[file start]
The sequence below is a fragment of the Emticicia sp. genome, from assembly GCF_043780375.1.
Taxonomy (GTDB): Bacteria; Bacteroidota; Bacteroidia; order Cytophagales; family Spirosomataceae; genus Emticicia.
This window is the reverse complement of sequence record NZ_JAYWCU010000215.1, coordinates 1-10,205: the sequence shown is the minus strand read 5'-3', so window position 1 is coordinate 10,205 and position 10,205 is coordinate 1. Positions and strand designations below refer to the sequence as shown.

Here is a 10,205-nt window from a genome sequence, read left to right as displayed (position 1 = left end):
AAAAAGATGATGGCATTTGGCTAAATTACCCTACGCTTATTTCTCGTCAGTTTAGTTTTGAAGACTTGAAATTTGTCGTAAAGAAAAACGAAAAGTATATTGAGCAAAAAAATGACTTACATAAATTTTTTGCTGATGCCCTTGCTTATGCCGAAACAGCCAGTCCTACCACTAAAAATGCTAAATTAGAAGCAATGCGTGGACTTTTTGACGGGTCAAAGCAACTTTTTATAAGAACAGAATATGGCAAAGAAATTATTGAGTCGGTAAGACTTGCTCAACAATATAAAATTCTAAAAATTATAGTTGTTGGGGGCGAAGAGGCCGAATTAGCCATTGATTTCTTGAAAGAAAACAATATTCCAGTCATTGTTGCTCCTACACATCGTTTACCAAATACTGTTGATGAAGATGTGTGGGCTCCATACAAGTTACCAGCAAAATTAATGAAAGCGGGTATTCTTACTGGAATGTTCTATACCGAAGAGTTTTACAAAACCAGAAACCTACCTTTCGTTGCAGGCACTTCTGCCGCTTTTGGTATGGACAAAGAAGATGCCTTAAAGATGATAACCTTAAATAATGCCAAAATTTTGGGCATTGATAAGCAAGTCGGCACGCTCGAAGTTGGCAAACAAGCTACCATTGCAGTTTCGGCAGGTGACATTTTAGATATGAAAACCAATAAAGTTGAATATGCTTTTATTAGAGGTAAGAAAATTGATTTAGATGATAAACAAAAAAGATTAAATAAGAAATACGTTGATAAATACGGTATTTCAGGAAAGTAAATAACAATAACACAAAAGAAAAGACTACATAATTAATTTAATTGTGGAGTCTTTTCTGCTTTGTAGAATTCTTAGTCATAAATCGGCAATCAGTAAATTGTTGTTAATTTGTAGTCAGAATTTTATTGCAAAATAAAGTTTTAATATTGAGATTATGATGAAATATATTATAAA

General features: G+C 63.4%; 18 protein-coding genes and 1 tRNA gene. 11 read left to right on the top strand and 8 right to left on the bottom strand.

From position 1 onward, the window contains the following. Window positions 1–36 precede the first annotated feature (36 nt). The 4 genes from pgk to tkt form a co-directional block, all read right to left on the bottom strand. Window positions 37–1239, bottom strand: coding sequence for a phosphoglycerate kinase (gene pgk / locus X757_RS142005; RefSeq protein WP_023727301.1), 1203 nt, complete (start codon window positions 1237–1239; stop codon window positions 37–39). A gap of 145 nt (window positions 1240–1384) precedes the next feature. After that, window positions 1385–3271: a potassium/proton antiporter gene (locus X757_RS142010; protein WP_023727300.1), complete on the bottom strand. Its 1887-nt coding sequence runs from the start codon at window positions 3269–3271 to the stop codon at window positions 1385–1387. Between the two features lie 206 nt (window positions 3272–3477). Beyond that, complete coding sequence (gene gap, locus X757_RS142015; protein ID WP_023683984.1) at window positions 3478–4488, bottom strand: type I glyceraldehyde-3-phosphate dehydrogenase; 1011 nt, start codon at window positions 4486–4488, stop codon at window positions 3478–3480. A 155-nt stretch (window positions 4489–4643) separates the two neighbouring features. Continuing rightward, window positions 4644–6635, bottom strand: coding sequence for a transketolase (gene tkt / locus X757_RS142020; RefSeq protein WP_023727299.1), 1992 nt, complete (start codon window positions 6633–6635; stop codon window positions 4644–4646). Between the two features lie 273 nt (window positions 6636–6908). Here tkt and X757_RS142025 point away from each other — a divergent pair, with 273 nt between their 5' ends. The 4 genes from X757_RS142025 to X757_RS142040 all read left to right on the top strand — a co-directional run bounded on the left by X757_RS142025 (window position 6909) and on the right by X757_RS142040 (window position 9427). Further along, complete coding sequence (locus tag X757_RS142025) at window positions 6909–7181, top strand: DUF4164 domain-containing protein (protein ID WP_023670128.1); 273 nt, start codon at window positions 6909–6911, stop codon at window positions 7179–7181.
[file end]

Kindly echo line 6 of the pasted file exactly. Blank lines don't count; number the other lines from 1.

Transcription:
General features: G+C 63.4%; 18 protein-coding genes and 1 tRNA gene. 11 read left to right on the top strand and 8 right to left on the bottom strand.